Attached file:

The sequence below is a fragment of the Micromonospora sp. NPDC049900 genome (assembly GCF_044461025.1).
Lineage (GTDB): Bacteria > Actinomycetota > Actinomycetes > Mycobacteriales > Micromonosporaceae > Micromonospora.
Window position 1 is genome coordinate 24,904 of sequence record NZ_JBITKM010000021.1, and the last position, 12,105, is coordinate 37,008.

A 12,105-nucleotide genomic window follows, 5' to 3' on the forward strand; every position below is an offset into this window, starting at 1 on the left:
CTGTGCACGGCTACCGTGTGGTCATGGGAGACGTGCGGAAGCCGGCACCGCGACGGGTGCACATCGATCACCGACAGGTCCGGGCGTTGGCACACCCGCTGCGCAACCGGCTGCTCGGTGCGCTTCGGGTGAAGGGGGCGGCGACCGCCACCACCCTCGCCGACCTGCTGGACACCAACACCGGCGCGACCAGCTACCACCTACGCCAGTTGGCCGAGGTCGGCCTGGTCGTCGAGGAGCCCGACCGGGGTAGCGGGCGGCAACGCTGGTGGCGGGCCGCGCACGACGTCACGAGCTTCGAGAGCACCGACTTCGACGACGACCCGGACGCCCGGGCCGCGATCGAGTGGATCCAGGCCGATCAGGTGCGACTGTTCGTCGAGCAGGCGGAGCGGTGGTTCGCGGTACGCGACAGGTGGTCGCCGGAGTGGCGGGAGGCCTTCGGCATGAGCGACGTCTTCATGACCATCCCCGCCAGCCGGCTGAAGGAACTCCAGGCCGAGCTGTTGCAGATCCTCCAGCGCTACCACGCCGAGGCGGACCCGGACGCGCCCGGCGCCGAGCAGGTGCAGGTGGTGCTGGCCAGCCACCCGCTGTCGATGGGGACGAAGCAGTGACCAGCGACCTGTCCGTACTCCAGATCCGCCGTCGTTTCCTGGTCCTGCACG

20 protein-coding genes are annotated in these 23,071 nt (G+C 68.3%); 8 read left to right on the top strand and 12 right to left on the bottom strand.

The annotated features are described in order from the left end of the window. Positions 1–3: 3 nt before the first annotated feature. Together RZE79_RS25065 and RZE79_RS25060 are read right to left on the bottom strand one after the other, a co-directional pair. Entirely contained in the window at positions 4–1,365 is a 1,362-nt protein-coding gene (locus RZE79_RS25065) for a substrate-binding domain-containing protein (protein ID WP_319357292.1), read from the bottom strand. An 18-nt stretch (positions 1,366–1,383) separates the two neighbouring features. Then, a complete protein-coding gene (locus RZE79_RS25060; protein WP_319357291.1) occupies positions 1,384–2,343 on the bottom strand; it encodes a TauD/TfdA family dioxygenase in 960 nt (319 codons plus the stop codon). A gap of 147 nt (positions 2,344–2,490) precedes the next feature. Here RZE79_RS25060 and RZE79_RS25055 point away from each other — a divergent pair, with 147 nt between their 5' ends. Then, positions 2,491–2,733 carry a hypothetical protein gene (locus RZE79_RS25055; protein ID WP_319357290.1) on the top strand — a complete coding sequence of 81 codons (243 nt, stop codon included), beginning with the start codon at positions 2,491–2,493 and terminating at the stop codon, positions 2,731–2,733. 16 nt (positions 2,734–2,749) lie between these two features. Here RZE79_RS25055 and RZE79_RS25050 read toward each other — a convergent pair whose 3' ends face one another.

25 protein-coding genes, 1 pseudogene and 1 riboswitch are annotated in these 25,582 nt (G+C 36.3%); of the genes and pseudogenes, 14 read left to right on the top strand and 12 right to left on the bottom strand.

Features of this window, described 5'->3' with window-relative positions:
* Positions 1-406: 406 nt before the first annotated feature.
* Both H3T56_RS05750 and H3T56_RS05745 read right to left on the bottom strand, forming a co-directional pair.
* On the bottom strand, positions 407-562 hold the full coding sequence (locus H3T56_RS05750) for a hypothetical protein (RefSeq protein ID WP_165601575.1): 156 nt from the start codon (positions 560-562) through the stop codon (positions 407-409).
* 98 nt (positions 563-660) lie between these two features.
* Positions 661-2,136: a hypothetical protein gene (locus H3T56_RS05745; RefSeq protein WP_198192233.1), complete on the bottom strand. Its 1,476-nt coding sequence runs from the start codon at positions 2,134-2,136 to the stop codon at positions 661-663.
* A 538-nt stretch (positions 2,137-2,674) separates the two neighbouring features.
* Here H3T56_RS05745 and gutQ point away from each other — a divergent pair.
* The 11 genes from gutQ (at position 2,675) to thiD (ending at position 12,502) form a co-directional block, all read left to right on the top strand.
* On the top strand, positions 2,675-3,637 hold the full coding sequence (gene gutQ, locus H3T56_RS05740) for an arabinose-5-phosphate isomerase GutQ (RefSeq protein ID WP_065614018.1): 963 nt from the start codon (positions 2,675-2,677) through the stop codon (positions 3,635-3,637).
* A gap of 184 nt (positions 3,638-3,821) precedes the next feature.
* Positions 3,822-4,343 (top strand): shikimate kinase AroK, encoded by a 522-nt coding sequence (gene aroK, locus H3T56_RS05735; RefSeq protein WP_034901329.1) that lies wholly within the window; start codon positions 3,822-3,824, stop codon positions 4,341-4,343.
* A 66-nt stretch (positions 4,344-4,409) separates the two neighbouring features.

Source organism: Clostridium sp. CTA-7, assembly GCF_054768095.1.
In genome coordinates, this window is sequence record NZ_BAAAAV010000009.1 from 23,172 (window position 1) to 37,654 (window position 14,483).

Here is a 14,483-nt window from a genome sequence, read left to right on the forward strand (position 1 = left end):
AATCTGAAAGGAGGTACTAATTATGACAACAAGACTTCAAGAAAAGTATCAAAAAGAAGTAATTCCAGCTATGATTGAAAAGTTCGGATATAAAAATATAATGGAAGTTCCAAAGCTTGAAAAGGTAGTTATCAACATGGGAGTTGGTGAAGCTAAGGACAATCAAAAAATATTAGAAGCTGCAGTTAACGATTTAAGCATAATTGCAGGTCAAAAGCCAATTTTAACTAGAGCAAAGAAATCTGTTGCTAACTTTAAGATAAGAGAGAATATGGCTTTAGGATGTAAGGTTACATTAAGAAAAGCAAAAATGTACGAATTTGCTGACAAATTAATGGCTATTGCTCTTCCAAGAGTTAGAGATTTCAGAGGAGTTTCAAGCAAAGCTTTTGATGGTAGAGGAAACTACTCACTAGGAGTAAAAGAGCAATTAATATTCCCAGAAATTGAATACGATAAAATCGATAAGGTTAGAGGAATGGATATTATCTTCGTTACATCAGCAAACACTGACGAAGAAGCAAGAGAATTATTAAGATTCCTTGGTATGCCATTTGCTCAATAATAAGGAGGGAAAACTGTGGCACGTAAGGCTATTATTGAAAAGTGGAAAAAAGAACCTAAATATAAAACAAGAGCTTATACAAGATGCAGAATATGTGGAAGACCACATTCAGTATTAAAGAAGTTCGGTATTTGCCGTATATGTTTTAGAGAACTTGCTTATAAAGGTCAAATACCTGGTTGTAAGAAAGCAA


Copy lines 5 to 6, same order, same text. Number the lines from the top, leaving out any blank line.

CTGTGCACGGCTACCGTGTGGTCATGGGAGACGTGCGGAAGCCGGCACCGCGACGGGTGCACATCGATCACCGACAGGTCCGGGCGTTGGCACACCCGCTGCGCAACCGGCTGCTCGGTGCGCTTCGGGTGAAGGGGGCGGCGACCGCCACCACCCTCGCCGACCTGCTGGACACCAACACCGGCGCGACCAGCTACCACCTACGCCAGTTGGCCGAGGTCGGCCTGGTCGTCGAGGAGCCCGACCGGGGTAGCGGGCGGCAACGCTGGTGGCGGGCCGCGCACGACGTCACGAGCTTCGAGAGCACCGACTTCGACGACGACCCGGACGCCCGGGCCGCGATCGAGTGGATCCAGGCCGATCAGGTGCGACTGTTCGTCGAGCAGGCGGAGCGGTGGTTCGCGGTACGCGACAGGTGGTCGCCGGAGTGGCGGGAGGCCTTCGGCATGAGCGACGTCTTCATGACCATCCCCGCCAGCCGGCTGAAGGAACTCCAGGCCGAGCTGTTGCAGATCCTCCAGCGCTACCACGCCGAGGCGGACCCGGACGCGCCCGGCGCCGAGCAGGTGCAGGTGGTGCTGGCCAGCCACCCGCTGTCGATGGGGACGAAGCAGTGACCAGCGACCTGTCCGTACTCCAGATCCGCCGTCGTTTCCTGGTCCTGCACG

20 protein-coding genes are annotated in these 23,071 nt (G+C 68.3%); 8 read left to right on the top strand and 12 right to left on the bottom strand.